In removing the chametz, there are some traditional customs and regulations to keep in mind: regular bread is the most obvious candidate for removal. With it traditionally went all cereals and grains, especially wheat, barley, spelt, oats, and rye -- all mentioned by the rabbis -- and also corn (maize), not discovered until after 1492.

Rice, millet, peas, and beans (including peanuts) were forbidden for Ashkenazic Jews, descended from Northern European communities. The Mediterranean-based Sephardic communities and the Oriental Jews did not feel -- as did the Ashkenazic rabbis -- that these foods might be ground into flour, get confused with the originally prohibited grains, and seduce Jews toward eating those grains. In very recent years, some Ashkenazic rabbis , especially in Israel where the two communities have intermingled, have argued that this separation from Sephardic practice is not based on any accurate understanding of Torah and, moreover, tends to treat Seohardic custom as less kosher, less holy. So they have urged that the prohibition on these foods be abandoned. In any case, even Ashkenazic families that will not eat them are not forbidden to leave them in the house.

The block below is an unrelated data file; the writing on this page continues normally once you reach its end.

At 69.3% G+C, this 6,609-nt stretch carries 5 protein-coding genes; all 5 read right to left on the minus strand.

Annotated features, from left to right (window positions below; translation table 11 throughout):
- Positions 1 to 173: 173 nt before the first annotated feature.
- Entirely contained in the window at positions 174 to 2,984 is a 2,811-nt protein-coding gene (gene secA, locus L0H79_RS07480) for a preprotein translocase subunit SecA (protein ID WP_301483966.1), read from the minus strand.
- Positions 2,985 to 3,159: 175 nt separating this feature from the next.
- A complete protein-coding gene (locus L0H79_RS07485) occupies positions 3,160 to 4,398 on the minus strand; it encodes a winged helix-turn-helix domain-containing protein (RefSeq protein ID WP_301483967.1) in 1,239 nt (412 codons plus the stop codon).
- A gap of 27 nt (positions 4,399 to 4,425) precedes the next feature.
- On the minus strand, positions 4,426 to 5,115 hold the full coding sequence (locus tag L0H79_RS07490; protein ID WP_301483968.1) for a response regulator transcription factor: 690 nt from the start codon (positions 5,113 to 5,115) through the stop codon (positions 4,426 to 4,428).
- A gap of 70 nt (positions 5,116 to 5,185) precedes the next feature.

Alcoholic liquors based on grain (which include beer and practically all other alcohol except wine and pure fruit brandies like slivovitz) also contain chametz. So does vinegar, if it is made at all from grain. Pure apple cider vinegar, however, even though it is sour is not considered chametz and may be used during Pesach. Many canned, bottled, and processed foods contain cornstarch, com syrups, flour as a thickening agent, etc. All these are traditionally forbidden. So are non-foods that contain chametz -- some cosmetics, inks, glues, toothpastes, etc.